That applies to independent operators as well. The Hispanic population in the United States is growing a staggering five times faster than non-Hispanic populations. In fact, the Hispanic population is projected to account for 17% to 23% of the US population by the year 2034, growing each year by 530,000 people for the next 20-plus years. Mauricio Reyes, manager of consumer insights for Constellation Brands, focuses on elevating Hispanic consumer knowledge across the organization and presented an informative educational session at the 2016 Nightclub & Bar Show in Las Vegas.
It is imperative that every bar, nightclub or restaurant operator appeal to the Hispanic population of this country, and it’s equally important that indie operators understand their Hispanic customers. First, operators in Montana, North Dakota, South Dakota, Wyoming, Pennsylvania and West Virginia should know that they’re running businesses in the 6 American states experiencing the fastest growth in Hispanic populations. Second, they should know that the ethnic groups within the Hispanic population that are growing the fastest are of Mexican (63%), Cuban (6%) and Dominican (5%) descent. It’s crucial to consider that the educations and incomes of those who make up the United States Hispanic population will only continue to increase.
Other factors to consider is that Hispanics’ expenditures on dining out have reached 44% since 2009, and that fast food and pizza have proven to have the broadest appeal to this segment of our population. As we all know, pizza can be an incredible revenue generator. And what goes fantastically well with pizza (besides family and friends)? Beer, and it just so happens that Hispanics spend over half of their alcohol beverage budget on beer. There’s a reason Modelo and Dos Equis have been stepping up their advertising efforts throughout the United States. Pizza and beer are a great combination for most occasions, but they tend to be just the thing for watching or attending sporting events, and the most popular sports among Hispanic consumers are professional football, baseball, basketball, boxing and soccer. Hispanic consumers also report higher spends per occasion than their non-Hispanic counterparts on alcohol beverages, and tend to go out with bigger parties and spend more money than non-Hispanic consumers.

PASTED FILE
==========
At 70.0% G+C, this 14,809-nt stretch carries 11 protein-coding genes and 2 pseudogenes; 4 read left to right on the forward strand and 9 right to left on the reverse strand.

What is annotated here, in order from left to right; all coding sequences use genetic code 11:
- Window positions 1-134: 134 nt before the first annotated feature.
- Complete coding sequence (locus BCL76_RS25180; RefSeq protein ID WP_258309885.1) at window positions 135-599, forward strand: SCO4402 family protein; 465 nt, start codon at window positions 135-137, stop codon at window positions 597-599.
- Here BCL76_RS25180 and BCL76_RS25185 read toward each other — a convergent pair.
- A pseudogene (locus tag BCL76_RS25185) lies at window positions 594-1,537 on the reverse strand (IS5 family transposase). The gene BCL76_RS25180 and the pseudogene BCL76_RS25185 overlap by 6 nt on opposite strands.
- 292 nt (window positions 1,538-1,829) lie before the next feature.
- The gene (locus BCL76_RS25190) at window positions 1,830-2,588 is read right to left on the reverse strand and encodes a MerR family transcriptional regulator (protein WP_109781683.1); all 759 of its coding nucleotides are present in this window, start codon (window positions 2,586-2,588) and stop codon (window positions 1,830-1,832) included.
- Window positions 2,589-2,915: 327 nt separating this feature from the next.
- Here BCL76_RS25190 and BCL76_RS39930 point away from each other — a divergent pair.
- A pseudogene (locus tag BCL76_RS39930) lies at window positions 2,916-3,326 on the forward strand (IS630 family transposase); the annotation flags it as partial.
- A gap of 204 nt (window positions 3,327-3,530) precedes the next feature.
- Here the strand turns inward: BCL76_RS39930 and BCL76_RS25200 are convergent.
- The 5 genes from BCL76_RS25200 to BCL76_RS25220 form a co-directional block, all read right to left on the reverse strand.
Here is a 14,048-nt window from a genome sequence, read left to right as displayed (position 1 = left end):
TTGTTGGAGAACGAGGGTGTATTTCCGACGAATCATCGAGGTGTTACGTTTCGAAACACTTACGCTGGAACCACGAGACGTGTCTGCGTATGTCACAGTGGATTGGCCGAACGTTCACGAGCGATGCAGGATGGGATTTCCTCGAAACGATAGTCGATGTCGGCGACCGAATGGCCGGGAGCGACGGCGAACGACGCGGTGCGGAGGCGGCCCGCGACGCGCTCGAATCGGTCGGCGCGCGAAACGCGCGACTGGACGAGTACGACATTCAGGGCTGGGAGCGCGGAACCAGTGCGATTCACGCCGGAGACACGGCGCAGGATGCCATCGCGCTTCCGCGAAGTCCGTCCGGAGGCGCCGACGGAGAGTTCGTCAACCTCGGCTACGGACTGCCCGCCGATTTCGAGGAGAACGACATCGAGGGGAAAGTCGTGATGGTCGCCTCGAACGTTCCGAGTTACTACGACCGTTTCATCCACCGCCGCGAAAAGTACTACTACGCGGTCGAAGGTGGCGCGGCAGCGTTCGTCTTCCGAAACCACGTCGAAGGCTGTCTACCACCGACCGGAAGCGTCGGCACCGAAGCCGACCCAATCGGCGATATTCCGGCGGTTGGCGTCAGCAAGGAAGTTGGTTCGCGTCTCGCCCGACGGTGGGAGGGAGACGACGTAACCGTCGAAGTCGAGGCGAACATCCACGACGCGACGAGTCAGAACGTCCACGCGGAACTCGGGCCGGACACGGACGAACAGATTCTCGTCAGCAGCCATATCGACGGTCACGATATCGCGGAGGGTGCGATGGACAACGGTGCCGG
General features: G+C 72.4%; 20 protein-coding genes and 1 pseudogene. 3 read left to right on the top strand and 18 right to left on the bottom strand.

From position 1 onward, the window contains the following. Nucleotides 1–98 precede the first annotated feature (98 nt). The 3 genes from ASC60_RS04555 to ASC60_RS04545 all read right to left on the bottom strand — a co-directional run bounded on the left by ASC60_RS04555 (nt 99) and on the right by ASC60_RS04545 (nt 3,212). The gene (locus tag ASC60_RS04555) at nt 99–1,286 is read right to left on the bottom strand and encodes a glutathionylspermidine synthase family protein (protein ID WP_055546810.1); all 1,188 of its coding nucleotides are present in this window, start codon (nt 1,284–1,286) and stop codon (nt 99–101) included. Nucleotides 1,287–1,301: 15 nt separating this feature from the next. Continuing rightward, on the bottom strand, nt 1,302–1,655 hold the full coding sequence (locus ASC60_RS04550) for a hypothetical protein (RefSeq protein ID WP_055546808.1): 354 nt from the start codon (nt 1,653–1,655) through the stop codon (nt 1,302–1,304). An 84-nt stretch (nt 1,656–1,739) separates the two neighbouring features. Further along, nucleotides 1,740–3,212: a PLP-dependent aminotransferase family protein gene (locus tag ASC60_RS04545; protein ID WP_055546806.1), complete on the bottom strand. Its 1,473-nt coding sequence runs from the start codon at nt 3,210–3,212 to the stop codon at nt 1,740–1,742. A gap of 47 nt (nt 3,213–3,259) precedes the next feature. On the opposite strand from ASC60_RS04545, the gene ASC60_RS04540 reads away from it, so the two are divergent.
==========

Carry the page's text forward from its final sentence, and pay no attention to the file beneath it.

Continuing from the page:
Emotional reactions are the key to reaching any consumer and converting them into a loyal customer. Speaking in general terms, there are several factors to keep in mind when attempting to leverage emotional reactions from Hispanic consumers. Reyes breaks down the Hispanic consumer group into three categories:
- Unacculturated – Tend to only navigate within Latino culture. Most have recently immigrated to the US and are most comfortable with speaking Spanish. Proud of their Hispanic culture and teach their US-born children the traditions of their ancestors.
- Acculturated – Born in US and of Hispanic descent. Prefer to speak English but can navigate into Latino culture.
- Bicultural / Semi-Acculturated – Can navigate both cultures.
You need to understand these three categories to understand their values and create more impactful emotional reactions. However, it is important to understand that Hispanics represent one of the most diverse ethnic groups in America; Reyes' suggestions are broad and operators will need to commit to understanding the Hispanic consumers in their particular markets. Family tends to be more important to unacculturated and bicultural Hispanic consumers. Children remain the priority for Hispanic consumers who fall into the unacculturated and bicultural categories. Money and assimilation into American culture are most important to acculturated Hispanic consumers. All three categories of Hispanic consumers in the US value the American dream, their cultural heritage, and the Spanish language. Those three values plus family are what operators need to leverage in order to pull the strings of these guests.
So what, in Reyes’ best estimation, are food and beverage businesses doing wrong in terms of Hispanic consumers? The answer is that they’re adopting a total market approach rather than a targeted approach to business. Rather than actually learning about Hispanic culture, many bars, nightclubs and restaurants simply translate some of their marketing materials into Spanish and believe that’s a good enough effort. A total market approach doesn’t pull emotional levers and that is why it fails. Operators must understand any demographic in order to effectively approach and win them over. Reyes recommends that operators consider their venue, their menu, and which category or categories of Hispanic consumers make up the market in which they operate. This approach will help them determine the food and beverage offerings that should be on their menus, the language that should be used in marketing materials, and their advertising approach.